less to the machine how the computer can reach 100% and simulate the Universe?
    It will be just an erroneous simulation and illusion created by a human.

  • rob be

    It’s soo cool experiencing our intellectual growth as a species and how much new knowledge we’ve gained even in just the short amount of time that we've all been alive. Can't wait to see what's next.

  • puppetmasters nightmare

    To say the galaxy, our solar system or even our planet isn't already filled with alien self replicating drones because we can't detect there activity is naive. Even for non military, purely scientific reasons these drones or robots would be camoflaged. Think of a biologist on earth studying animals in the wild. Any alein species that could create this teck would know signs of life exist well before they arrived anywhere they wanted to go. And whats the point of a swarm of drones if your not gathering information and giving instructions (even if there main task was resource exploitation)? I think instead of providing additional credibility to the Fermi paradox you actually found a real way to detect alien teck. Now we just have to figure out how to find that which is hiding. (Also an intelligent species would recycle old civilizations for there concentration of useful resources, which could also explain why we can't find even old alien civilizations)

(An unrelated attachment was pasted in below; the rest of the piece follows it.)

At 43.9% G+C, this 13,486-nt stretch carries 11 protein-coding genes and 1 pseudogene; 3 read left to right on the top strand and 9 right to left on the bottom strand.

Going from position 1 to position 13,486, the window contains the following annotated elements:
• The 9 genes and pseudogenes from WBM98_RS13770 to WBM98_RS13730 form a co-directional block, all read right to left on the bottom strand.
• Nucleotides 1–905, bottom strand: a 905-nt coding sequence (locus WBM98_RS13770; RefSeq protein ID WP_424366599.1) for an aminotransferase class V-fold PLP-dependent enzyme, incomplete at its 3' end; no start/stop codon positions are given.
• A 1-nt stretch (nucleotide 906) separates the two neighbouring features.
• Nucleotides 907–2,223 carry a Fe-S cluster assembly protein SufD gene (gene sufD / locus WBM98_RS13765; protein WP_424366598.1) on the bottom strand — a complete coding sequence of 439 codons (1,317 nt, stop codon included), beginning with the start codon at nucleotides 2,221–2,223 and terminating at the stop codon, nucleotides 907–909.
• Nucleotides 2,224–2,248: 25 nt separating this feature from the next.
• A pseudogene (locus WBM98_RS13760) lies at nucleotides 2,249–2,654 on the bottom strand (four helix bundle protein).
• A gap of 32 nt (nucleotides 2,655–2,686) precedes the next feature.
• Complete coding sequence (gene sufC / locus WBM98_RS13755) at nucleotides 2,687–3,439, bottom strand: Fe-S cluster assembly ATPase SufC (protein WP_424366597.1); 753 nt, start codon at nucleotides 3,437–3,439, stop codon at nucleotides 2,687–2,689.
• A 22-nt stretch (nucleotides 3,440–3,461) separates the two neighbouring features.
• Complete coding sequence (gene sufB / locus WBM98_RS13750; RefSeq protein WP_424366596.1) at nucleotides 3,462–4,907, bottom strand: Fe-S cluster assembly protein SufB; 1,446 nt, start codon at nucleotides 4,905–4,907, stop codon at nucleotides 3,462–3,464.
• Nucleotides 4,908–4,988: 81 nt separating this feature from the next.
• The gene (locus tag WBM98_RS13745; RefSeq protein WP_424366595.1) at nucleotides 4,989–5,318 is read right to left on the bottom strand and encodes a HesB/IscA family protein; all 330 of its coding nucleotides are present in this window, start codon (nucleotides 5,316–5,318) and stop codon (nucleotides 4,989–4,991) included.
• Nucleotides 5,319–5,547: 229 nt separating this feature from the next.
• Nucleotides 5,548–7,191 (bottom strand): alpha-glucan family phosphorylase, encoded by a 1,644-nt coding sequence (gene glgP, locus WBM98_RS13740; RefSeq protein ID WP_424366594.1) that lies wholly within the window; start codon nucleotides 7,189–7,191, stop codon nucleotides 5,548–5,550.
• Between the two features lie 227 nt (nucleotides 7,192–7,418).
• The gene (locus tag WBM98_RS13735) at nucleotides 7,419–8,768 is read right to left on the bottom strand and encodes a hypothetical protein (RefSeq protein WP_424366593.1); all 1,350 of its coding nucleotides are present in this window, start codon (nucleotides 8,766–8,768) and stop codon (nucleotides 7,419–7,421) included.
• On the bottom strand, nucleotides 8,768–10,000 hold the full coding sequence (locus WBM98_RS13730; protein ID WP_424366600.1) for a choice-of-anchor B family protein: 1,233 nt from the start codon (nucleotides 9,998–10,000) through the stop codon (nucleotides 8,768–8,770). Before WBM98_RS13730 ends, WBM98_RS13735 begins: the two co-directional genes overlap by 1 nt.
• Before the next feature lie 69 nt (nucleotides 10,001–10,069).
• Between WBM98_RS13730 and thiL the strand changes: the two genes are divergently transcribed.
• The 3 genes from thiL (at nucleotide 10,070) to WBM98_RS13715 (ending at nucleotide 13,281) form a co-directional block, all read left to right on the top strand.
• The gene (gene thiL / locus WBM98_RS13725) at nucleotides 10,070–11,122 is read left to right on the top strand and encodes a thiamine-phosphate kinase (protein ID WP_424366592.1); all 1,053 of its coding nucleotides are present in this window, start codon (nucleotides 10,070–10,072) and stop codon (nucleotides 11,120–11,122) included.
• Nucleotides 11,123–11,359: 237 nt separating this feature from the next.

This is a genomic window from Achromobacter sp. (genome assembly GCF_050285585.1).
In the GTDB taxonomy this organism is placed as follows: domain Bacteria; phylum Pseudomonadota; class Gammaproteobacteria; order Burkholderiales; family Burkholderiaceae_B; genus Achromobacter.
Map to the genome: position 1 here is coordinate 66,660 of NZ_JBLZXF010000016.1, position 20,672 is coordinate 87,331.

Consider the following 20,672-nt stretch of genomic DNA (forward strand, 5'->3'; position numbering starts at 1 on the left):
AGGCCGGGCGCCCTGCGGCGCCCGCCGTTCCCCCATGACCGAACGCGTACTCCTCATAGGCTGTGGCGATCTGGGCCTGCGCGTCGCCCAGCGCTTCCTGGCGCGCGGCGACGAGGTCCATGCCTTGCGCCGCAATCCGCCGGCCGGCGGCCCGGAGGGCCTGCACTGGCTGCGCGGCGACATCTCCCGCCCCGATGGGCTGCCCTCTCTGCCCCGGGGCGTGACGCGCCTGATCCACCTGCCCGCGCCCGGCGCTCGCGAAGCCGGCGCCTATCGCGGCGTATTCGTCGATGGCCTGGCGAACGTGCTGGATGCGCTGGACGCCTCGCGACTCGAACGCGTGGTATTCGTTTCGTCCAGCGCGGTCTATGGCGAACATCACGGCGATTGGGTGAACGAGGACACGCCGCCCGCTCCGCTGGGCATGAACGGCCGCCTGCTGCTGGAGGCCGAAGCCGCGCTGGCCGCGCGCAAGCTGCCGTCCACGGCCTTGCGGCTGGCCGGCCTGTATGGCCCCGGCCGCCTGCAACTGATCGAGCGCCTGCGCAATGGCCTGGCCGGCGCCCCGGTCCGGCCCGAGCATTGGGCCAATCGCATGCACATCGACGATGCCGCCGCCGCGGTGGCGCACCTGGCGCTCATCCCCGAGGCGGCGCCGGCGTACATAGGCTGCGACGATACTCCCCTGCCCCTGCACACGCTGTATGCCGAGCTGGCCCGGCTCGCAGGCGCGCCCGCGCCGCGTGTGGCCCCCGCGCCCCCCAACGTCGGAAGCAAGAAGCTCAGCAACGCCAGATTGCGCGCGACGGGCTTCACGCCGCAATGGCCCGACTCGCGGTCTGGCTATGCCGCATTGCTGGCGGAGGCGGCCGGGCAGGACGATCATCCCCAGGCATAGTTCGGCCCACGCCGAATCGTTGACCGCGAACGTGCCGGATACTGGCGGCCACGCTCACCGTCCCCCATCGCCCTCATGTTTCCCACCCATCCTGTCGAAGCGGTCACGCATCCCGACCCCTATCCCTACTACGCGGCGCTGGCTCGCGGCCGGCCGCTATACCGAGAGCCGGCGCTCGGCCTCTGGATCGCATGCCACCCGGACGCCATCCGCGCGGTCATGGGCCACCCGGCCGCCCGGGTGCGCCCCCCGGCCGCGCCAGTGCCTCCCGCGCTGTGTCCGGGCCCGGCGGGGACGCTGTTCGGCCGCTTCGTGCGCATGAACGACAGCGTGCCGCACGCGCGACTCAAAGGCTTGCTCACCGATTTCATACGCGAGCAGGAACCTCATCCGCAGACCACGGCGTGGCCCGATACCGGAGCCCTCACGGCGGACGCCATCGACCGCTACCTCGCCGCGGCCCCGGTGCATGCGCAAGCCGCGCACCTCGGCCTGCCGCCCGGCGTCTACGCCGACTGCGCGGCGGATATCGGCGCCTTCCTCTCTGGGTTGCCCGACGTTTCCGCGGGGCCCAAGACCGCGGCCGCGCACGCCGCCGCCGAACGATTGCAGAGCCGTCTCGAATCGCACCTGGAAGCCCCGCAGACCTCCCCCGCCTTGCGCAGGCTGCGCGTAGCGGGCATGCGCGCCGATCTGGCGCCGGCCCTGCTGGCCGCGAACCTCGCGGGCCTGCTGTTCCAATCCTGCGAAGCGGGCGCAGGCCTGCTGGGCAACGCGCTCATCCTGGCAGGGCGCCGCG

• emery hurst

    Maybe many civilizations don't build self replicating probes because they fear that the probes will eventually evolve into a dangerous form then attack and destroy the civilization that built them.

  • Tepid Tuna

    Sorry, but I'm getting grumpy about this absolute view of the Fermi Paradox and the black and white use of its propose outcomes, i.e. they should be here or they don't exist. The Fermi paradox is fundamentally flawed and the product of 80+ year old thinking patterns. There are other possibilities that this paradox does not account for. Such as complex life is rare and is too be protected, so the Earth could be at the centre of a "National Park", or they are here, or WE are the Von Neumann probes, or any number of responses that may ensue below. I don't know if aliens exist, but I don't swat down the possibilities so easily. Science and math taught me probability, but I'm only seeing binary here.

  • Daemic